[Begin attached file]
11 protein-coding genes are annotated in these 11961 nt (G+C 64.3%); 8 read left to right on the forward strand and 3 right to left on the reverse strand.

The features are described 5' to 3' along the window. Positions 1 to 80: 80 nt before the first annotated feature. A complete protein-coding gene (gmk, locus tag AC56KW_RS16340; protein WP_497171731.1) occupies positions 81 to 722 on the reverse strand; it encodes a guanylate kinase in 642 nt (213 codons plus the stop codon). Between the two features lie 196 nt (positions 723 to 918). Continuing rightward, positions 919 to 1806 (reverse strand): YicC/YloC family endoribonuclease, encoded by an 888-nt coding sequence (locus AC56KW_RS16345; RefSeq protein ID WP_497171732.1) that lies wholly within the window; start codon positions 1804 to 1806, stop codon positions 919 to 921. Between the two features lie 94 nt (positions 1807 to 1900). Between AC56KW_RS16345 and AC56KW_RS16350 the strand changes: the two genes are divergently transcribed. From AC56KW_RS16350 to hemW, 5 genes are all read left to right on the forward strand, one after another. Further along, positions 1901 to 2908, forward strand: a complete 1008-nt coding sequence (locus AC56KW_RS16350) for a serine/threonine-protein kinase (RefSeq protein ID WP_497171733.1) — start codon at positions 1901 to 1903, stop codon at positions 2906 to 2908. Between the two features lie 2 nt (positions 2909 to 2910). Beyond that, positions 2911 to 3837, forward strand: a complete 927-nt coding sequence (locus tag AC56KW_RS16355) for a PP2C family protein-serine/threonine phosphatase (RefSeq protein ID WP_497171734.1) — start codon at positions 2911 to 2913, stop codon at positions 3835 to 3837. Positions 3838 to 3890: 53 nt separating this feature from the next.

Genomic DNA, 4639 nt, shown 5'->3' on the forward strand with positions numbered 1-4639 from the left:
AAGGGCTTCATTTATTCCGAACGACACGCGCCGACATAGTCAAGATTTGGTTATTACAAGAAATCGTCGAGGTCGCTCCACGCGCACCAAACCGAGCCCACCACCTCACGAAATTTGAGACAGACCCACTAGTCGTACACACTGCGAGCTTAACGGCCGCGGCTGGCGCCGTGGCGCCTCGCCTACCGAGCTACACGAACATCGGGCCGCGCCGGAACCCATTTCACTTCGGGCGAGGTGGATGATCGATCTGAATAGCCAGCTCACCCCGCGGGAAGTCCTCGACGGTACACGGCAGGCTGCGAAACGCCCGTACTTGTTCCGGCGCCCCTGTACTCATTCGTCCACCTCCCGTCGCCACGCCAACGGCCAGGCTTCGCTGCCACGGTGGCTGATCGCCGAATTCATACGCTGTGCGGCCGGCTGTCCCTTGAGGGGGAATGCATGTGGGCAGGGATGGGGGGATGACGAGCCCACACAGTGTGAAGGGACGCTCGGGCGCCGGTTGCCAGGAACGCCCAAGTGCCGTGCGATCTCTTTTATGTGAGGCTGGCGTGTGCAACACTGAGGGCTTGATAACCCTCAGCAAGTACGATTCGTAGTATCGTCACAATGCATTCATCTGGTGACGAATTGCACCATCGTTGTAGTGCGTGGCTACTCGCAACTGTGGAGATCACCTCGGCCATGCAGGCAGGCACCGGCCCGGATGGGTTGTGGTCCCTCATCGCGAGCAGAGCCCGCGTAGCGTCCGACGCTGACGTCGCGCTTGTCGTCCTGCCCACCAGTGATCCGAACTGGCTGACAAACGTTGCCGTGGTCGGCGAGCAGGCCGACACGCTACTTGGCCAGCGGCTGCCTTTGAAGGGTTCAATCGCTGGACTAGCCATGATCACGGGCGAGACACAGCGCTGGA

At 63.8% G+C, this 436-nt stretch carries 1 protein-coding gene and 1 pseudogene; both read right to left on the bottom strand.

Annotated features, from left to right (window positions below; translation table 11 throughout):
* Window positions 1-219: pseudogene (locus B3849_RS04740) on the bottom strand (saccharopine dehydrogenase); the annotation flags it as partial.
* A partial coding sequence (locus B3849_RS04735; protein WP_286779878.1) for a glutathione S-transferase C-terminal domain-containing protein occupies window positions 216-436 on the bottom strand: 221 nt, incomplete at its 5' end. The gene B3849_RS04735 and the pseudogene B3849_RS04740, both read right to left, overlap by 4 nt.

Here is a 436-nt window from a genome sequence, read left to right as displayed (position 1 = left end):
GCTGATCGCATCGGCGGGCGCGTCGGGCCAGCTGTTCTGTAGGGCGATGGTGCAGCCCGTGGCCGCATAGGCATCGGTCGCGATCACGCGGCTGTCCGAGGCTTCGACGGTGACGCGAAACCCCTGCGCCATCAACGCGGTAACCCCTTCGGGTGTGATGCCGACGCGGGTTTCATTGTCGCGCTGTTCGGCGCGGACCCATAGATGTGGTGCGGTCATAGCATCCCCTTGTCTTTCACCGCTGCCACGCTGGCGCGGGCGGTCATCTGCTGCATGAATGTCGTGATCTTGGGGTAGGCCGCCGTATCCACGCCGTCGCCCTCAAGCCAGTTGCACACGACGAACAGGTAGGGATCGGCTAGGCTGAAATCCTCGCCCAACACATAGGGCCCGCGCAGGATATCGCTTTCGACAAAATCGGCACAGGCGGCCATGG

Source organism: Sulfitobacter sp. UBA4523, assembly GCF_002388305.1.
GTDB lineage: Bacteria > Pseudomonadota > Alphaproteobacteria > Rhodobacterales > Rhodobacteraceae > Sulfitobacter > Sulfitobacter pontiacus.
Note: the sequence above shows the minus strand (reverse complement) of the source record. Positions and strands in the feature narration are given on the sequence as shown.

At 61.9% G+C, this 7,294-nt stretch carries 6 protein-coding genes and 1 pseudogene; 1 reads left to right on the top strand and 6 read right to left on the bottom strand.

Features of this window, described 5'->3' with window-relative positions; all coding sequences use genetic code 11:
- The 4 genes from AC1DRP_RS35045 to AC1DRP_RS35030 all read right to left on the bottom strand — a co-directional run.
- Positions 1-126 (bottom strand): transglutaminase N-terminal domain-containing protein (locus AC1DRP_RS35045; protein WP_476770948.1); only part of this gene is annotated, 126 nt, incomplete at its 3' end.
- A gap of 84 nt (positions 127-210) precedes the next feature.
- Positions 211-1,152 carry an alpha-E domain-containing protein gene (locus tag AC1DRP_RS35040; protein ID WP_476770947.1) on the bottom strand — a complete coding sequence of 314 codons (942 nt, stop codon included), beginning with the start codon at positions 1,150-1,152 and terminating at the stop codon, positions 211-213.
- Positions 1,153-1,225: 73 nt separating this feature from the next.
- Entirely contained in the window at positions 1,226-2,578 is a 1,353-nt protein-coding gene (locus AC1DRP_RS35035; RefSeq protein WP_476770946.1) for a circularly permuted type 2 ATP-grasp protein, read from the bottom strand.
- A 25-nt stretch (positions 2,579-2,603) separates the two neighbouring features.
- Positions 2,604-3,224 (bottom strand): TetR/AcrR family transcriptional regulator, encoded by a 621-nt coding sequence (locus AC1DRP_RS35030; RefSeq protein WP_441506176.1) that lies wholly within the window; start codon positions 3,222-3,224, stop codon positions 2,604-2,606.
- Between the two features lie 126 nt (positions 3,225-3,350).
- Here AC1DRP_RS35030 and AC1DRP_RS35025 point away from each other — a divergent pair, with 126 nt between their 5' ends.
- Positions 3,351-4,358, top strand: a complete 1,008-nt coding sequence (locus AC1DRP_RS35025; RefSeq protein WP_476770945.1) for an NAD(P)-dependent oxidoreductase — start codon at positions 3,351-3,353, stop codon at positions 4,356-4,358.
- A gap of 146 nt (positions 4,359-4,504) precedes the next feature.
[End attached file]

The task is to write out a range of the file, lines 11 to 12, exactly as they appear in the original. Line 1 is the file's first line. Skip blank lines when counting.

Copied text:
Source organism: Sulfitobacter sp. UBA4523, assembly GCF_002388305.1.
GTDB lineage: Bacteria > Pseudomonadota > Alphaproteobacteria > Rhodobacterales > Rhodobacteraceae > Sulfitobacter > Sulfitobacter pontiacus.